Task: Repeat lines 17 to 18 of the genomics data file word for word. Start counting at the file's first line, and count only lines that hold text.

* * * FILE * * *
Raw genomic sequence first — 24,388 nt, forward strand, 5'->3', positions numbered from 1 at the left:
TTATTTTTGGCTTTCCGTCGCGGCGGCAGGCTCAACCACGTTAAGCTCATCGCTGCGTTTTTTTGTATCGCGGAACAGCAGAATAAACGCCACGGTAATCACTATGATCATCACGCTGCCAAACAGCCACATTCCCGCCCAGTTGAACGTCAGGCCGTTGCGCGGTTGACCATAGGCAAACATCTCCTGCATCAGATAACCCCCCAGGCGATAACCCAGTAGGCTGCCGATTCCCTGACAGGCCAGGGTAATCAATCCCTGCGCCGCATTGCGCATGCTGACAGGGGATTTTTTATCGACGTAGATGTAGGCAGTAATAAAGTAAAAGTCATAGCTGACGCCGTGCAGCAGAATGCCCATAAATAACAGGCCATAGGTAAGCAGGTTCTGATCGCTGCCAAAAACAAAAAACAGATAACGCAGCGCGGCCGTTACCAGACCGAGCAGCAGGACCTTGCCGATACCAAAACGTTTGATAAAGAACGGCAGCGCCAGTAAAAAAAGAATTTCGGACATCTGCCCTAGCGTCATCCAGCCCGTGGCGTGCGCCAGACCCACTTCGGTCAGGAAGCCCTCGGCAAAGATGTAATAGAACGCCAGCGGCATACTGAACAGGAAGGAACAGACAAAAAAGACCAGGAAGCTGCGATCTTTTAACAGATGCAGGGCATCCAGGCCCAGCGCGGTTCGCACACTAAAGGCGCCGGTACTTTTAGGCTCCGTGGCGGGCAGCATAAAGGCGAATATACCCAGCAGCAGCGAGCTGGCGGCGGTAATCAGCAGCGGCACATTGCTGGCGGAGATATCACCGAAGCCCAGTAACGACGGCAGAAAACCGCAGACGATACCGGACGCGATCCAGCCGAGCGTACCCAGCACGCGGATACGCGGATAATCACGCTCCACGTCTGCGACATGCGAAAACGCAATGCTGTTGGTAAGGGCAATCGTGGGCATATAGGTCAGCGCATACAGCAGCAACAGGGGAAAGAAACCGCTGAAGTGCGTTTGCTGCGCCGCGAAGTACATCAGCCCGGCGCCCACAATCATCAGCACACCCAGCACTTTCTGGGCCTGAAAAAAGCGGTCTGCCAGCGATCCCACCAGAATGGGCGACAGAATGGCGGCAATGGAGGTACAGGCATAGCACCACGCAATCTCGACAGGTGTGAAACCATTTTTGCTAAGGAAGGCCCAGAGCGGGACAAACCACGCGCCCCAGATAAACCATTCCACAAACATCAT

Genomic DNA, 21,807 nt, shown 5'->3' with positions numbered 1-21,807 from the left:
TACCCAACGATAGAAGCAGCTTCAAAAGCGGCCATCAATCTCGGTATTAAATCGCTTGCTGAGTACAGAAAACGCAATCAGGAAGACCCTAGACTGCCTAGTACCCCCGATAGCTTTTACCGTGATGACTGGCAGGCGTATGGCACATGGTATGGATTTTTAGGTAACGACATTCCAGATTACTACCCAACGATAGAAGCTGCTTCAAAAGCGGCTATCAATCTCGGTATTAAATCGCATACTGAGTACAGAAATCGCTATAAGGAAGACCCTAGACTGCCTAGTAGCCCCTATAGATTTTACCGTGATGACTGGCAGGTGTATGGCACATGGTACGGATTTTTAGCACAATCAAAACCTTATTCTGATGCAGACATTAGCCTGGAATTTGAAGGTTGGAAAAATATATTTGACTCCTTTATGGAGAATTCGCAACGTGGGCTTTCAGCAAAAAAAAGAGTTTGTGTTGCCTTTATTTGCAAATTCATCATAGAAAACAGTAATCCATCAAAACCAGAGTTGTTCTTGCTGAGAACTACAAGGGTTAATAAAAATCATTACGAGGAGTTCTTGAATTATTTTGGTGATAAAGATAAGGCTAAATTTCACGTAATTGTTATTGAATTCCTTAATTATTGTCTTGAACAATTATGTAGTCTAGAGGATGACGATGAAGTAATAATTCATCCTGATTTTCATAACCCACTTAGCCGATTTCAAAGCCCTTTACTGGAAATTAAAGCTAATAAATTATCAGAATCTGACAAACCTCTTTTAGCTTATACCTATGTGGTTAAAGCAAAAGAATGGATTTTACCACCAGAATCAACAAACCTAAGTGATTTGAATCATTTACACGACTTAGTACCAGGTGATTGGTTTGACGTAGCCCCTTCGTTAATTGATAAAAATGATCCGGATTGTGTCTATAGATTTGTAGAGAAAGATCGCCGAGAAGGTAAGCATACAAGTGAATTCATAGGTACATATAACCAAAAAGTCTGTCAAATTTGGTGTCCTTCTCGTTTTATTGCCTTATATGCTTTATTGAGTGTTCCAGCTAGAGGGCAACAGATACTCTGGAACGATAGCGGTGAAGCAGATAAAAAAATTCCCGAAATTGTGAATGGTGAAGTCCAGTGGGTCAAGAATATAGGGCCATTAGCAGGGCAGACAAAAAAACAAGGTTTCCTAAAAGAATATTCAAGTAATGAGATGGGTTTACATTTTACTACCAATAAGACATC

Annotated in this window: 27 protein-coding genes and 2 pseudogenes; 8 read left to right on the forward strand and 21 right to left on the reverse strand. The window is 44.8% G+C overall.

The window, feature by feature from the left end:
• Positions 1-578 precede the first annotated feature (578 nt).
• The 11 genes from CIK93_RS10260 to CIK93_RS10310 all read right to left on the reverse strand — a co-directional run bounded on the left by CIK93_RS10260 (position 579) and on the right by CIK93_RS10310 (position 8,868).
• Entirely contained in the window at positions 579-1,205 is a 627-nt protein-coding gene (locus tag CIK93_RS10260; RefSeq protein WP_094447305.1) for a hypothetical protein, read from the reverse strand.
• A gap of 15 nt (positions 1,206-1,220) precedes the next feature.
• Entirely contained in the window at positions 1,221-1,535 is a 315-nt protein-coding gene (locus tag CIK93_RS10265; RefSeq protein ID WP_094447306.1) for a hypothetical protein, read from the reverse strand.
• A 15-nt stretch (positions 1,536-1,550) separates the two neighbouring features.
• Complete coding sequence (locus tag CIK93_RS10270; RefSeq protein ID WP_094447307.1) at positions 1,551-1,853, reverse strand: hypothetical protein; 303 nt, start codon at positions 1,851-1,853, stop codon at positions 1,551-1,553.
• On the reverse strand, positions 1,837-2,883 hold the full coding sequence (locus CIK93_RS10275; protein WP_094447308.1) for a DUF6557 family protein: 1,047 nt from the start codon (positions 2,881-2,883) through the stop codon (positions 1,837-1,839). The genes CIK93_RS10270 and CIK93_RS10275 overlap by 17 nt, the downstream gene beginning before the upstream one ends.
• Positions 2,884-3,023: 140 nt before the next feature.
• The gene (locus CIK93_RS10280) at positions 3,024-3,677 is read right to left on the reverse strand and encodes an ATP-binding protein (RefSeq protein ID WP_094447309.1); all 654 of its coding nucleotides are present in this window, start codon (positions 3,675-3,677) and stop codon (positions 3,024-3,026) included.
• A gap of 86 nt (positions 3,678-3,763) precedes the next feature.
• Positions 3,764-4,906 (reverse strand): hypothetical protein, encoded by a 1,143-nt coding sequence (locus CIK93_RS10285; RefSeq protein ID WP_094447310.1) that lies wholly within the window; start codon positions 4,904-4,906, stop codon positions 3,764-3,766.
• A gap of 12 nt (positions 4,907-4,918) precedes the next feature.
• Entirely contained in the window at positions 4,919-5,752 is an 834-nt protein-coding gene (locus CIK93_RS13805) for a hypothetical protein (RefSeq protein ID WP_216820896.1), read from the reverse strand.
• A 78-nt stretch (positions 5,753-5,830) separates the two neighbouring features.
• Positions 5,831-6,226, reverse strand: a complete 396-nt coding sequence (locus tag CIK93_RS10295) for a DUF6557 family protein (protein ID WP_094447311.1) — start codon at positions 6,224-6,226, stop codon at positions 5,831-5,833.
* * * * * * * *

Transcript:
• A gap of 86 nt (positions 3,678-3,763) precedes the next feature.
• Positions 3,764-4,906 (reverse strand): hypothetical protein, encoded by a 1,143-nt coding sequence (locus CIK93_RS10285; RefSeq protein ID WP_094447310.1) that lies wholly within the window; start codon positions 4,904-4,906, stop codon positions 3,764-3,766.